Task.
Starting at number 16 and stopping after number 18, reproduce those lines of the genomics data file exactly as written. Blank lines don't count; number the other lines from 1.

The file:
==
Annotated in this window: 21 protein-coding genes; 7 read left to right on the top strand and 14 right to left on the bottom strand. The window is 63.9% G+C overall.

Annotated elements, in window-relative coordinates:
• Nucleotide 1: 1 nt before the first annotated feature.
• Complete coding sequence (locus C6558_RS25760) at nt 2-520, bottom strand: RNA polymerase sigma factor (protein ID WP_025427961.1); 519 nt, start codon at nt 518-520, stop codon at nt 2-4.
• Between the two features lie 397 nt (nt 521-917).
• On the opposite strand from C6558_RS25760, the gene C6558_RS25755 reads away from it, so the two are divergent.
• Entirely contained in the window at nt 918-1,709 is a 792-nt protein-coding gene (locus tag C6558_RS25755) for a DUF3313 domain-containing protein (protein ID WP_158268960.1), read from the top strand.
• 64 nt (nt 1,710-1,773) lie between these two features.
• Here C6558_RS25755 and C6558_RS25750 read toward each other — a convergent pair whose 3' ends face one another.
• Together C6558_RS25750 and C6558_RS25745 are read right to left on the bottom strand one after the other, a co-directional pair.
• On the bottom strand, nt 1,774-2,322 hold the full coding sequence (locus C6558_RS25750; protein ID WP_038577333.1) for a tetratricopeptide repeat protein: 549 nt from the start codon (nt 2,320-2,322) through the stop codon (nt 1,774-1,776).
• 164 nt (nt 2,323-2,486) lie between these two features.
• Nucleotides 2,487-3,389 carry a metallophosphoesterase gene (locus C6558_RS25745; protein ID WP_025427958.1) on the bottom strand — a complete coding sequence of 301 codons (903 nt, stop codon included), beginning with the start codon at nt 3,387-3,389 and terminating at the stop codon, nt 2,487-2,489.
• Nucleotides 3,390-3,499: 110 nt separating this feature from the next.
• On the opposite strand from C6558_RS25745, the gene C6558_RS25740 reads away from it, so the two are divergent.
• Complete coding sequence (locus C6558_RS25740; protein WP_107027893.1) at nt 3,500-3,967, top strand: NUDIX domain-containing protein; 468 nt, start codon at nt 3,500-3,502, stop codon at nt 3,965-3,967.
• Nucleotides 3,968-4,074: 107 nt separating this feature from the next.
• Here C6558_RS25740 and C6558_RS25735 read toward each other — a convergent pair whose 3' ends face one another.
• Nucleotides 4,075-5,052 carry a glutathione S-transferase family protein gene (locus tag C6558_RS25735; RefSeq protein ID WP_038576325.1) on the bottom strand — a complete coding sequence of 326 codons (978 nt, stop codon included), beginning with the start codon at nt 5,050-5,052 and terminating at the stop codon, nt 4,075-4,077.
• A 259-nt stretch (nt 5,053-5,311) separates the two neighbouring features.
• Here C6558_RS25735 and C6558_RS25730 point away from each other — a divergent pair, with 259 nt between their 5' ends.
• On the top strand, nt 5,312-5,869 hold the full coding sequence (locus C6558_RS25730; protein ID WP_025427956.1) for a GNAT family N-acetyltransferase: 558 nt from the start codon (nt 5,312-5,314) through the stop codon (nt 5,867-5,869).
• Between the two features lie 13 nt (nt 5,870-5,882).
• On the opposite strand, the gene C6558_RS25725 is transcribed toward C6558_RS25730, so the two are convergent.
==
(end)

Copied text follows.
• Complete coding sequence (locus C6558_RS25740; protein WP_107027893.1) at nt 3,500-3,967, top strand: NUDIX domain-containing protein; 468 nt, start codon at nt 3,500-3,502, stop codon at nt 3,965-3,967.
• Nucleotides 3,968-4,074: 107 nt separating this feature from the next.
• Here C6558_RS25740 and C6558_RS25735 read toward each other — a convergent pair whose 3' ends face one another.